A 26-year-old woman was admitted to our institution for cyclic neutropenia and hepatitis B viral infection. Clinical examination revealed hair and cutaneous hypopigmentation and bilateral nystagmus. Leukocyte and neutrophil counts were 1700 and 500/μL, respectively. Platelet count was 185,000/μL. Liver tests showed minimal elevation of alanine aminotransferase and slightly prolonged prothrombin time. Serum aspartate aminotransferase, alkaline phosphatase, γ-glutamyl transpeptidase, bilirubin, immunoglobulins, and albumin were within normal ranges. The patient was positive for serum hepatitis B surface antigen, and there was no evidence for hepatitis C, hepatitis D, herpes, or cytomegalovirus infection. Percutaneous liver biopsy showed moderately active chronic hepatitis with bridging fibrosis and numerous ground-glass hepatocytes. One striking finding was the presence of small aggregates of macrophages, mainly portal, containing in their cytoplasm a granular material (Fig. A) that was stained by periodic acid-Schiff with (Fig. B) and without diastase pretreatment and by Fontana's technique (Fig. C). These granules were strongly autofluorescent under ultraviolet light, were not refringent under polarized light, and corresponded to ceroid lipofuscin (Fig. D). Such lipofuscin-type granules resemble those observed in Dubin-Johnson syndrome but, in this latter condition, they are localized in the cytoplasm of the hepatocytes, mainly around terminal hepatic veins, and not in the cytoplasm of the macrophages. The fluorescent hepatocellular inclusions noted in porphyria cutanea tarda, and corresponding to uroporphyrin accumulation, are different because they are needle-shaped and refringent under polarized light.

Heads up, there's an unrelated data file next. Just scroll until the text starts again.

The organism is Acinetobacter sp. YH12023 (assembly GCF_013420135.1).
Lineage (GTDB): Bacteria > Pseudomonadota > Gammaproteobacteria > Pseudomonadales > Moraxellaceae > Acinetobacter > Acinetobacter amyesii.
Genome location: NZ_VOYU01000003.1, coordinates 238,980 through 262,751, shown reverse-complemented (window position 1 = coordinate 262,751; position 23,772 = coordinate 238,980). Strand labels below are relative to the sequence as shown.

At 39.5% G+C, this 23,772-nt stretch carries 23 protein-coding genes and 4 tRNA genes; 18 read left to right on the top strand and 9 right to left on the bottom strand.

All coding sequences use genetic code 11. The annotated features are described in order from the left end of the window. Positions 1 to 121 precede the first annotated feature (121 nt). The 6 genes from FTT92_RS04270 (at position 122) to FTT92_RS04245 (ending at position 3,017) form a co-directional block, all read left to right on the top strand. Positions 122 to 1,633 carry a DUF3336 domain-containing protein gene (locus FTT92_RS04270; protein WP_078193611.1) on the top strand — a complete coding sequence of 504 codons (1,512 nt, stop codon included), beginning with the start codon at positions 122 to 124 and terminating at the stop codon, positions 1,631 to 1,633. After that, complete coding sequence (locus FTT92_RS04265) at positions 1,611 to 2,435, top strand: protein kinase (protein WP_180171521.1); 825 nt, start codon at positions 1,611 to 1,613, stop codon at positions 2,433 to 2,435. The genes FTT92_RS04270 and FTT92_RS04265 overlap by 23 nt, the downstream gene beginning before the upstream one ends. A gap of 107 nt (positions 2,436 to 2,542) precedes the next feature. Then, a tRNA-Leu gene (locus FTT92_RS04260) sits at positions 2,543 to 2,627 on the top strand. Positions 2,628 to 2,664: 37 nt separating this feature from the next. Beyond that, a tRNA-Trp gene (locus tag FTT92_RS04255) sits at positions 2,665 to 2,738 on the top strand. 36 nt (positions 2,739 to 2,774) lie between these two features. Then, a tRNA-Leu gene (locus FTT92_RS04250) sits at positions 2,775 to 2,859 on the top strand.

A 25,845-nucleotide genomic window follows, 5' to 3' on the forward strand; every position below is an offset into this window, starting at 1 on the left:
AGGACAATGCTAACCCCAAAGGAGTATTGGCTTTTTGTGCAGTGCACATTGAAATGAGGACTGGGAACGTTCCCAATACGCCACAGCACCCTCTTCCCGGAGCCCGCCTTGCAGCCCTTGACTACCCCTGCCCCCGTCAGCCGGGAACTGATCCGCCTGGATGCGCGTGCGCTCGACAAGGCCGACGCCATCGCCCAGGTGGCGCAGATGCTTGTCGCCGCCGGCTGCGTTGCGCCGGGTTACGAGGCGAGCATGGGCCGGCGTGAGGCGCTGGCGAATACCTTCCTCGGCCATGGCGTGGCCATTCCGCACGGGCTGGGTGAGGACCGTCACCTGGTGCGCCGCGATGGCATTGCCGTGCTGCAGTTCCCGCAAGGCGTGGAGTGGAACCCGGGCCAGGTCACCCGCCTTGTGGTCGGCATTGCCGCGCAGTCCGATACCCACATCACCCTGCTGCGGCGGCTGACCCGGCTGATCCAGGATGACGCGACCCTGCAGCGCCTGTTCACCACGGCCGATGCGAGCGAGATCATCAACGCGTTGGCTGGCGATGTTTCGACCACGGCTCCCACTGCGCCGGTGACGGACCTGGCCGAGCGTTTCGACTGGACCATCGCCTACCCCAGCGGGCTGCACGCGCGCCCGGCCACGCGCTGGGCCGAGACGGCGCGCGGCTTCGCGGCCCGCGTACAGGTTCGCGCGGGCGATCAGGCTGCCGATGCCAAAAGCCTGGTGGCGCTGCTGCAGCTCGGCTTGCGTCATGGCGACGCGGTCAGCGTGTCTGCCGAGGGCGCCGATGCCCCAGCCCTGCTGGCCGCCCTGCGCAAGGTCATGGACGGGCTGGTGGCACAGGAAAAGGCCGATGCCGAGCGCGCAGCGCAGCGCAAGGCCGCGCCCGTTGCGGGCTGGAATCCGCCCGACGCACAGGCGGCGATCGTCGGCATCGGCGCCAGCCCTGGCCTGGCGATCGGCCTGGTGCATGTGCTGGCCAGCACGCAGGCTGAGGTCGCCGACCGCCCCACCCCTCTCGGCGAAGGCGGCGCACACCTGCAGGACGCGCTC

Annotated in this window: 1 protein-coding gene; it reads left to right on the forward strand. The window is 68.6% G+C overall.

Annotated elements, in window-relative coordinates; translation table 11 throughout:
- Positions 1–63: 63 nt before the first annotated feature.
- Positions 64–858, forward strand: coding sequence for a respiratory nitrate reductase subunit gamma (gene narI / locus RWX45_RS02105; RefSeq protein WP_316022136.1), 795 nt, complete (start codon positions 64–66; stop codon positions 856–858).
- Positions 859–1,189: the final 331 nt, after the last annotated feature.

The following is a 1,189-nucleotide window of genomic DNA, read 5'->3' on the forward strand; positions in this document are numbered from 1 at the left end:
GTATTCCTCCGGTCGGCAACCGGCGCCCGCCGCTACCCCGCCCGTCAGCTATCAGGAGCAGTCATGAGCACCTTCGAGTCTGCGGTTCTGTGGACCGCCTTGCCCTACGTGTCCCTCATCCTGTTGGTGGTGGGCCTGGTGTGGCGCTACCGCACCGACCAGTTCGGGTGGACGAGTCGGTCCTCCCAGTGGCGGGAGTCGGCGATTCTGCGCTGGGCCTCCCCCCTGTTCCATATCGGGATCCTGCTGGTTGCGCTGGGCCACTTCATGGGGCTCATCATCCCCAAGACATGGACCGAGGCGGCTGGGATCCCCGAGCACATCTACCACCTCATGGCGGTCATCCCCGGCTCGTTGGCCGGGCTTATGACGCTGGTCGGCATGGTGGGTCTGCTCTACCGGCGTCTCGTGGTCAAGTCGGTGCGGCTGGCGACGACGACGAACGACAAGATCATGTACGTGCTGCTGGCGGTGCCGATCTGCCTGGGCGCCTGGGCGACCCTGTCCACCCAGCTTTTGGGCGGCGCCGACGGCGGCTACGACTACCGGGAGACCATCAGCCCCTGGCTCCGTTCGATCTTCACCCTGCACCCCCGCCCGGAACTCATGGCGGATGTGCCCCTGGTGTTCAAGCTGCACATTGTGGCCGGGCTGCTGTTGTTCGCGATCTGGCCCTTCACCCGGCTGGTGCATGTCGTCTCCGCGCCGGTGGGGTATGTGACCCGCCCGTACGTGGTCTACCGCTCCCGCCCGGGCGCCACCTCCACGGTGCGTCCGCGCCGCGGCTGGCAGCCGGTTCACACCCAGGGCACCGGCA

Accumulation of ceroid lipofuscin within macrophages in a patient with hair and cutaneous hypopigmentation, nystagmus, and cyclic neutropenia is consistent with the disease described in 1959 by Hermansky and Pudlak in two albinos with severe bleeding.1 Hermansky-Pudlak syndrome (HPS) belongs to the group of genetic diseases of lysosome-related organelle biogenesis, which also includes Chediak-Higashi and Griscelli syndromes, as well as platelet granule-specific disorders such as Wiskott-Aldrich syndrome.1 Prevalence of HPS is high in Puerto Rico, where this autosomal recessive disease affects 1 in 1800 persons.2, 3 Patients usually have hypopigmentation with abnormal melanosomes, reduced visual acuity, and may present renal dysfunction with ceroid accumulation in tubular cells. Granulomatous colitis can be observed, and major causes of death are hemorrhage and pulmonary interstitial fibrosis with intra-alveolar ceroid-laden macrophages.2, 3 Eight human HPS genes are known: they encode components of ubiquitously expressed protein complexes involved in intracellular protein trafficking and lysosome-related organelle distribution.1 Mutations of these genes result in a defect in the processing of lysosomal membranes and probably explain the microscopically visible accumulation of ceroid lipofuscin in various cellular types of the organism.1